China has urged India to immediately retract its forces that have crossed into the Chinese borders.
The Chinese boundary has been defined by the Anglo-Chinese Convention of 1890, which the Indian government has repeatedly agreed to abide by, China’s Peoples Daily reported on Monday.
“It is the basic principle of international law to abide by the treaty,” Chinese Foreign Ministry spokesperson Geng Shuang said. “The Indian side has violated the existed treaty by crossing the border, which also goes against the United Nations Charter and basic principle of international law.”
The border stand-off on a plateau next to the mountainous Indian state of Sikkim, which borders China, has ratcheted up tension between the neighboring giants, who share a 3,500 km (2,175 miles) frontier, large parts of which are disputed.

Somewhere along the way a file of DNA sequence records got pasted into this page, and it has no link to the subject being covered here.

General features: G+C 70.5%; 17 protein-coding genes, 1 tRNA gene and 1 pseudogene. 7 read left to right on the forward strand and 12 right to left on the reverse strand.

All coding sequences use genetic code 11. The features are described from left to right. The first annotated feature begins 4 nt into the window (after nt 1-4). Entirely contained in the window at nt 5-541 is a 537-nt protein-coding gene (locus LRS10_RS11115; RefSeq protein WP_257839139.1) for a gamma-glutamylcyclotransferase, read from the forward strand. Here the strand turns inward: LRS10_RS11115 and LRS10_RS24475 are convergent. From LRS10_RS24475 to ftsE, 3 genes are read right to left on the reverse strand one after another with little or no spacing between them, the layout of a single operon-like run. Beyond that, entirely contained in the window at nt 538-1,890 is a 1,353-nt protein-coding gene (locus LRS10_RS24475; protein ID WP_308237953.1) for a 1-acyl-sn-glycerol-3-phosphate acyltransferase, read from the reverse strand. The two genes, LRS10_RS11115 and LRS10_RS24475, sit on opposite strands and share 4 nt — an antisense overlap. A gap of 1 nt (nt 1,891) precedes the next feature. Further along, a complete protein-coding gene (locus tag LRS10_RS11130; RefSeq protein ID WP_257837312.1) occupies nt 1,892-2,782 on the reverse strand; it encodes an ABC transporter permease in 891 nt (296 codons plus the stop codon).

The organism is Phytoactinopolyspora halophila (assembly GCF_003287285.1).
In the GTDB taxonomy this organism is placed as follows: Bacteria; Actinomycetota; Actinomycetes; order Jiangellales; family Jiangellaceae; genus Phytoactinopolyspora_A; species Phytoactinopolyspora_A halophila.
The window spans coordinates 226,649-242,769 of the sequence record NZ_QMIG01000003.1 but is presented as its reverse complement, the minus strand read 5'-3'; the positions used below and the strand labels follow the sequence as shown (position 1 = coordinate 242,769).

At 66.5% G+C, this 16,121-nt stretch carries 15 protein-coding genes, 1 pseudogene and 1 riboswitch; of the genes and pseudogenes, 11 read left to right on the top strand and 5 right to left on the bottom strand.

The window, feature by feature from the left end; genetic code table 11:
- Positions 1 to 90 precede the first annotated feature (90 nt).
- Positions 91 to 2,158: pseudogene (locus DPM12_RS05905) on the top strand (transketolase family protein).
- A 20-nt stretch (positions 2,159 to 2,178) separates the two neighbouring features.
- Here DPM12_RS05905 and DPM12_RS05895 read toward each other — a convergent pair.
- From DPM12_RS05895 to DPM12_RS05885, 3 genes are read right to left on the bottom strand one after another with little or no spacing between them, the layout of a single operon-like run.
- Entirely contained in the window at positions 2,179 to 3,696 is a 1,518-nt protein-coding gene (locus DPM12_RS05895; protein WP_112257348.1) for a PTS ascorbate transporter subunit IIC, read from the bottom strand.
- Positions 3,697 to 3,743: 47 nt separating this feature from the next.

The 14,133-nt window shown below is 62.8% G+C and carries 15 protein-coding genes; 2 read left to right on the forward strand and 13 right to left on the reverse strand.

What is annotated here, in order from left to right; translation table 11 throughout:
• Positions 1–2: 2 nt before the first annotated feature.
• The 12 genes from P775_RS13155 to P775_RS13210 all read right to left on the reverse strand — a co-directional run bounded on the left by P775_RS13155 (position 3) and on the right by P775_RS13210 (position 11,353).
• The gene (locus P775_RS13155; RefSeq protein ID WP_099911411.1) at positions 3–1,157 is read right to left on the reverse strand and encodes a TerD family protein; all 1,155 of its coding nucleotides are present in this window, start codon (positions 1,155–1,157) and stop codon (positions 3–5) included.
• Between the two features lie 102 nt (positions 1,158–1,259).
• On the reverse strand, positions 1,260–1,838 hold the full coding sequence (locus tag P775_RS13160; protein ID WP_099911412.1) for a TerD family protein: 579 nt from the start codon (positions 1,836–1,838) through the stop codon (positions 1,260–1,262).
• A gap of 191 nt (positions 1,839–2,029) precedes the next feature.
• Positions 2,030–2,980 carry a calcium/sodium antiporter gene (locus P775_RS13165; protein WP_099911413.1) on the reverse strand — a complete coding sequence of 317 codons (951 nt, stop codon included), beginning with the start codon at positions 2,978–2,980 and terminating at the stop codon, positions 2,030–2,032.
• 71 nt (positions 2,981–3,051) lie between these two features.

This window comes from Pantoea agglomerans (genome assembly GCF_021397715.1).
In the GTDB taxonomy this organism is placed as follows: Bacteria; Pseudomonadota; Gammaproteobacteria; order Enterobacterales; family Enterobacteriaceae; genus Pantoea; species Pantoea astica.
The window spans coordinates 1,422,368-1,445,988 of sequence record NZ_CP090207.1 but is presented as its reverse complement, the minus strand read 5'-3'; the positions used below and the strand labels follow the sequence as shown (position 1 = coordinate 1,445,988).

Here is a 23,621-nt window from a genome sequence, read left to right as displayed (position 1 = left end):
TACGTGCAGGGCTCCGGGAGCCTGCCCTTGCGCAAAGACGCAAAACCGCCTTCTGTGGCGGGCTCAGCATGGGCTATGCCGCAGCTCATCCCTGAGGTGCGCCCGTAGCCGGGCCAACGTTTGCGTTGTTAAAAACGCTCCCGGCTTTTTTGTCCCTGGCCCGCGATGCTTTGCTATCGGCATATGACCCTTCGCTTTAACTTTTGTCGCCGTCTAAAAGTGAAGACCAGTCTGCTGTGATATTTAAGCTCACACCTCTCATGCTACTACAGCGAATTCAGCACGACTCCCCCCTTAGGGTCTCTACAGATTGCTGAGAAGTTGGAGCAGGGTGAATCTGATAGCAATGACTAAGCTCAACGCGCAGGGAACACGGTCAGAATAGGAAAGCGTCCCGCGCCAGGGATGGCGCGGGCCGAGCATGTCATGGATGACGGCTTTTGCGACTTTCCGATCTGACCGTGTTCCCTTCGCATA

According to the Chinese interpretation of events, Indian guards crossed into China’s Donglang region early in June and obstructed work on a road on the plateau.
Troops from the two sides then confronted each other close to a strategic valley controlled by China that separates India from Bhutan – a close Indian ally – and gives China access to the so-called Chicken’s Neck, a thin strip of land that connects India to its remote northeastern regions.
Ties between China and India have long been frosty as a result of long-term territorial disputes, as well as Beijing’s support of Pakistan.
Chinese President Xi Jinping told Indian Prime Minister Narendra Modi last month that the two countries should work to ‘appropriately’ manage their differences.